Something Wonderful: This Is Water

Still to much money out there. Almost every welfare case I see a camera shot of is carrying bottled water and an obamaphone. I have neither and don't miss them.

Posted by BillH at January 24, 2015 8:05 AM

Any retiree who falls for AARP is either a raging liberal or a sucker. (Yes, I know that may be redundant.)

Posted by BillH at January 24, 2015 8:10 AM

AARP is a front organization not unlike Organizing for America. Seem to do a lot of stuff for the Old Folks (and I'm almost there!!), but they also purposefully do things to subvert the process.

For the folks.

Posted by David at January 24, 2015 9:28 AM

AARP spent millions of dollars, promoting Obamacare. And, in campaign contributions to 0zero, both in '08 and '12.

Plus, they're major contributors to many of the most virulent anti-gun organizations out there.

In short, they are to be shunned, avoided, mocked and ridiculed, at every opportunity. As is their membership. I cut 'em no slack....and if they tell me it's for "the benefits", I ask 'em if they've enjoyed selling their souls so cheaply.

This is the only way to attack them. Make it deeply personal to each and every AARP member you meet. Pin the blame for what AARP is, directly upon them.

Might only get 1% or 2% to drop out and quit...but any impact is better than none. And it sure beats the hell out of AARP growing ever larger and stronger.

Sunk New Dawn
Galveston, TX

Posted by Jim at January 24, 2015 11:26 AM

The Tyranny of Mundane Choices.

All the mind clutter of determining Breakfast, Lunch, Dinner, what shoes to wear, the clothes to wear has increasingly become a burden to the point that I DO NOT WANT TO CHOOSE.

The problem is that there are simply some maintenance items you HAVE TO CHOOSE every single day.

On a workday - to keep peak performance:

You HAVE to eat at least 3 meals a day.
You HAVE to shower (unless you like that slimey unclean feeling and want to impose your 'aura' upon others.
You HAVE to maintain your possessions
You HAVE to get regular sleep (minimum of 8 hours).
You HAVE to do you job.

... then ... play.

If you DO NOT CHOOSE to do the MINIMUM of what is mentioned above, there WILL be problems.

Choices must be made for the humdrum maintenance of the day. But if you MUST choose, why not have it the EXACT same choice every single day and leave the REAL and NEW choices for playtime?

Thus do I eat the same food everyday (simple, easy to make, nutritious, and calories counted) have the same start-up/shut-down sequence (on a workday). I could choose to have pizza everyday, but it requires too much work for hte mundane - not to mention the angst about weight control. I was never a habits kind of guy, but when you do the same thign for decades, it actually lightens the burden of the choice. I had NEVER thought that choice would be a burden, and yet... there you are. :)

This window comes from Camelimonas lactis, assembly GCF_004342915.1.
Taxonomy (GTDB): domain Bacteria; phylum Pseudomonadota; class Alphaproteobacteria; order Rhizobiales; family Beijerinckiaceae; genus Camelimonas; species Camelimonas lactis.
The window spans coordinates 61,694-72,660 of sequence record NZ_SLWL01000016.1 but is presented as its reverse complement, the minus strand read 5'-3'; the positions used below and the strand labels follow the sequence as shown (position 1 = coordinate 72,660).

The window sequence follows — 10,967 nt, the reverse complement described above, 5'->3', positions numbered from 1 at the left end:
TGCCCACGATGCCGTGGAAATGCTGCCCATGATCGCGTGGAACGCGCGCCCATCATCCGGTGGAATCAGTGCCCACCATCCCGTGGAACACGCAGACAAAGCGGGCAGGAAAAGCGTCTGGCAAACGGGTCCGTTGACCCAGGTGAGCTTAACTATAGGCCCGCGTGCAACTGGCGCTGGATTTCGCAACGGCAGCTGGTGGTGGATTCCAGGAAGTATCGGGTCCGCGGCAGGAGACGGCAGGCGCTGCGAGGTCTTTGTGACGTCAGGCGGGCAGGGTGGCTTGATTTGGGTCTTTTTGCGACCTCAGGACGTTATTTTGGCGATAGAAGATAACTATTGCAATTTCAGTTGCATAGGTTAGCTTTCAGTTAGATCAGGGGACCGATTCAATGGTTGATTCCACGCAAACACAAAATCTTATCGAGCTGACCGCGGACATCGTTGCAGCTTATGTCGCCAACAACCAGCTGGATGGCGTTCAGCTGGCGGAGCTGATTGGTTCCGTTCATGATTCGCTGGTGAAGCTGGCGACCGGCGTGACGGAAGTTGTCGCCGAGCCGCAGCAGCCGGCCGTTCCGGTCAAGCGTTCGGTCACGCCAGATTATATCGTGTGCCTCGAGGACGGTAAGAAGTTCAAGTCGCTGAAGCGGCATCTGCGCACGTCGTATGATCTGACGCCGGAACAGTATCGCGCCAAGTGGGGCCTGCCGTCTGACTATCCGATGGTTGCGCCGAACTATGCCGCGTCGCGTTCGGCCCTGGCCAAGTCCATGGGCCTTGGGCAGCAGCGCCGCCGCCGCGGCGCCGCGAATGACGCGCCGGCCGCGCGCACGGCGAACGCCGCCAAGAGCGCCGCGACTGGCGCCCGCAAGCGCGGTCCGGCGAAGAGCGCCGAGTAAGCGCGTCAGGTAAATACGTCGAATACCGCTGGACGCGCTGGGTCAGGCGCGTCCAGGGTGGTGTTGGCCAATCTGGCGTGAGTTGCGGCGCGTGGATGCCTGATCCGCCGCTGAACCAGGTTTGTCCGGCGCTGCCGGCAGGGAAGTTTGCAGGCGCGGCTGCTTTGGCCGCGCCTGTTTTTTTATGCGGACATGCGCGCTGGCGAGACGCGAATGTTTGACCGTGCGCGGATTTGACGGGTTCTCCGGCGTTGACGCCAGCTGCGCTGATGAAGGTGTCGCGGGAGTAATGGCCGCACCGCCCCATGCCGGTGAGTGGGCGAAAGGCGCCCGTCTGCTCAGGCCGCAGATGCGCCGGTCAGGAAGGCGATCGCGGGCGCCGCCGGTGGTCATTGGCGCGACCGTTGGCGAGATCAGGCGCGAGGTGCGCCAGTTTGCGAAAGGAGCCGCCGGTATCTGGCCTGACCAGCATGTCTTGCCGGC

One more thing:

The issue of 'Doing the things I do not feel like doing'.

This is key for anyone who has a honey-do list (if you have things on a honey-do list longer than a month - you have a problem and potentially will have major problems in hte future as the gargantuan weight of these things on your mind will also drag you down to immobility.

IF you do not have planned time EVERYDAY for "Doing the things you don;t feel like doing", they WONT get done (trust me - battled for several years on this one). Without keeping this buffer completely clear, it will fill up and drag you down. If it gets too big, then it starts to depress you. Thus must it be a fixed feature in your life. "Doing things you don;t feel like doing" easily falls under the 'Tyranny of Mundane Choices' as they are choices you MUST face eventually, otherwise there are consequences. If the mess gets too big, there are no adults out there to help you out of this self generated mess.

Being that I have a penchant to make a project out of just about anything, these 'honey do' tasks could take up.. well... an entire day and then some.

Thus do I use the MMR axion: Any job on the 'honey-do' list must meet Miminum maintenacne requirement of -

1. Is it in the designated location?
2. Is it is working order?
3. Is it relatively clean?

The 'Honey do list is populated during morning prayer (Memory of the blessings that make my days better) and choices made as to which one(s) I am working on today. DO NOT have a written list as the brain will bring to attention those blessing that need the immediate attention (then the potential problems). Right now, I have so many issues at hand, my days are ... filled. :(